9)                     How can innovation and collaboration help news providers of all types to maintain sustainable business models and adapt what they produce to audience demand? What lessons can be learnt from successful innovations, including in other countries?


  1. The problems facing the news industry do not lie in a lack of innovation – digital news publishers are innovating all the time, both in the way they present news and in how they monetise it. The difficulty is in preventing innovation being stifled by the platforms as they try to maintain their monopoly control.


  1. To give an example, from late 2014 onward publishers introduced header bidding, which allowed them to set higher floor prices for Google’s ad demand than for non-Google demand when ad inventory was being auctioned. This negated Google’s last look advantage in ad auctions, helped to maintain a competitive marketplace, and improved publishers’ revenues.


  1. However in June 2019 Google countered by imposing Unified Pricing Rules. Under this regime publishers can no longer set a higher reserved price for Google than for other ad demand, with the result that Google are winning a larger share of publisher inventory at lower prices, and consequently generating greater revenue.


  1. It is to deal with problems such as this that we believe by far the most helpful public policy intervention is The CMA Market Study into online advertising, particularly if it leads to a Market Investigation, and the codes of conduct recommended by both the CMA and the Furman Review.

10)                Are there any other ways in which public policy could better support journalists and news organisations, now and in the future? Are there examples from other countries from which the Government could learn?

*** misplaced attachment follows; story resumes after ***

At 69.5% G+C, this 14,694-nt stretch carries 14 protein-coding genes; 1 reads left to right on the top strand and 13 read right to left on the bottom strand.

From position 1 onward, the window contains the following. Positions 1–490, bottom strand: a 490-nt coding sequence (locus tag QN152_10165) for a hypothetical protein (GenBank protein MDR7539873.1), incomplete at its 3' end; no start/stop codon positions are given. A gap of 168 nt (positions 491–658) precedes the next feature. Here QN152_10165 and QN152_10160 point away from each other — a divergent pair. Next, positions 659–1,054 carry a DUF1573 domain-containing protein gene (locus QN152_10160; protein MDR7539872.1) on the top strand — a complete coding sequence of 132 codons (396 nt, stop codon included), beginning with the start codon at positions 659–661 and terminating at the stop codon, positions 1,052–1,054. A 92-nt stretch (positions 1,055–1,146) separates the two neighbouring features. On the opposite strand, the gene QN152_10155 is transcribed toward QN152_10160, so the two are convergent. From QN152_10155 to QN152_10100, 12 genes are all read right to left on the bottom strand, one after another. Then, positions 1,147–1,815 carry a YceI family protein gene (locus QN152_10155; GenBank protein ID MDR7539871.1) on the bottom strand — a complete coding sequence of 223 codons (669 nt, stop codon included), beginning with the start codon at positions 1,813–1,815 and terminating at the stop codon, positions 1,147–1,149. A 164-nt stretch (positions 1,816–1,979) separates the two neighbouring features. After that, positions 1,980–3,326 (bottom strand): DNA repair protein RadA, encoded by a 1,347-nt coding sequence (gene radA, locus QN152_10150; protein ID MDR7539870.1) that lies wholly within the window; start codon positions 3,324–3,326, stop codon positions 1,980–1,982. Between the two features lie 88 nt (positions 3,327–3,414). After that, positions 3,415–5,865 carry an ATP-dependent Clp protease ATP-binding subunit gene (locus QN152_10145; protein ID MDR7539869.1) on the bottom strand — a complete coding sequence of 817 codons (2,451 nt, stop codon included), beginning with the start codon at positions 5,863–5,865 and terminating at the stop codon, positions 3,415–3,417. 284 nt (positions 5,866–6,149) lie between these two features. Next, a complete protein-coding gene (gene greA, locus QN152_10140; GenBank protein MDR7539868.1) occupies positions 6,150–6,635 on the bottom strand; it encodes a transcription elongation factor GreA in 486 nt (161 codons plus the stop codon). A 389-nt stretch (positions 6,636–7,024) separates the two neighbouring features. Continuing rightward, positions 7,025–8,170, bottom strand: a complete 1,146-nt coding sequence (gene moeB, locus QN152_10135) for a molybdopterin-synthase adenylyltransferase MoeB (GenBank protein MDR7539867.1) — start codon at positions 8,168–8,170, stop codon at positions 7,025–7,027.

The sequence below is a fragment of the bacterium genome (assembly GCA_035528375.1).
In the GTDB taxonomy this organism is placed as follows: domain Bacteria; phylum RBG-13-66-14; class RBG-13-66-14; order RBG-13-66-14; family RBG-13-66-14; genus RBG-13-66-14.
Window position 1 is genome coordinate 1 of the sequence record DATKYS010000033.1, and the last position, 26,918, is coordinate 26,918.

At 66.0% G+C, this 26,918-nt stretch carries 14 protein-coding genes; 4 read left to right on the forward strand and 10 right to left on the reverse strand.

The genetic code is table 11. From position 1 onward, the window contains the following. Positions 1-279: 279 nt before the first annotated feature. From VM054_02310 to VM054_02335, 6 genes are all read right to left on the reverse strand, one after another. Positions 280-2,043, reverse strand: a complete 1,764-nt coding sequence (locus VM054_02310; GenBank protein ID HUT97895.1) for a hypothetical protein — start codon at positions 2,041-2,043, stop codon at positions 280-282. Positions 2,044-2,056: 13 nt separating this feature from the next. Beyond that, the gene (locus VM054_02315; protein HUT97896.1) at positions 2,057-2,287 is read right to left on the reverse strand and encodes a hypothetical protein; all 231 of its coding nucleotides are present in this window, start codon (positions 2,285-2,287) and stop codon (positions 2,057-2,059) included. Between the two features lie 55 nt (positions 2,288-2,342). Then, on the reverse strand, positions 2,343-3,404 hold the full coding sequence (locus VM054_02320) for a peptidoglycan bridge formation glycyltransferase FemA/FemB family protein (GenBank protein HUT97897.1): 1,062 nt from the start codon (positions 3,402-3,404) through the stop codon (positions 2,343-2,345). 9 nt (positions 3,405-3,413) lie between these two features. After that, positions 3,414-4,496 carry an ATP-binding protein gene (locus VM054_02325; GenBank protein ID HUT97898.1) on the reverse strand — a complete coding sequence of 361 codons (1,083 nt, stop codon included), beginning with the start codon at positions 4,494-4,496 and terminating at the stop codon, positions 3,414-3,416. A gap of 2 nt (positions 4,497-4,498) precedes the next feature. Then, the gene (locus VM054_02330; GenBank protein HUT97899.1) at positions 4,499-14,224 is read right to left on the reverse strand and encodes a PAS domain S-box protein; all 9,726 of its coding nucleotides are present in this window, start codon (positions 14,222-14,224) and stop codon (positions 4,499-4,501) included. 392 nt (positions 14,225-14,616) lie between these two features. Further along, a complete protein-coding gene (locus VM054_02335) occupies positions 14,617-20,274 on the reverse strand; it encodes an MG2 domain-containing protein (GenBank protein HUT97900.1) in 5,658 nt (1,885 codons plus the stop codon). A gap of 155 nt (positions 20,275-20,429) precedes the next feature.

1. The Cairncross Review demonstrated the Government recognises that freedom of expression and a thriving, pluralistic news industry are essential components of healthy democracy. The Furman review and the CMA Market Study are very welcome attempts to address the problems identified by Cairncross.


  1. However the ICO’s original draft of the Age Appropriate Design Code and the Online Harms White Paper appear to have been drawn up with barely any thought being given to the very serious damage they could do to freedom of expression. Following extensive dialogue the Age Appropriate Design Code has been amended, we hope successfully, and we are now entering discussions about exempting news publishers from online harms legislation.


  1. As far as public policy is concerned we would simply ask that supporting freedom of expression, and with it a viable news publishing industry, is always given proper consideration when new measures are being considered.



April 2020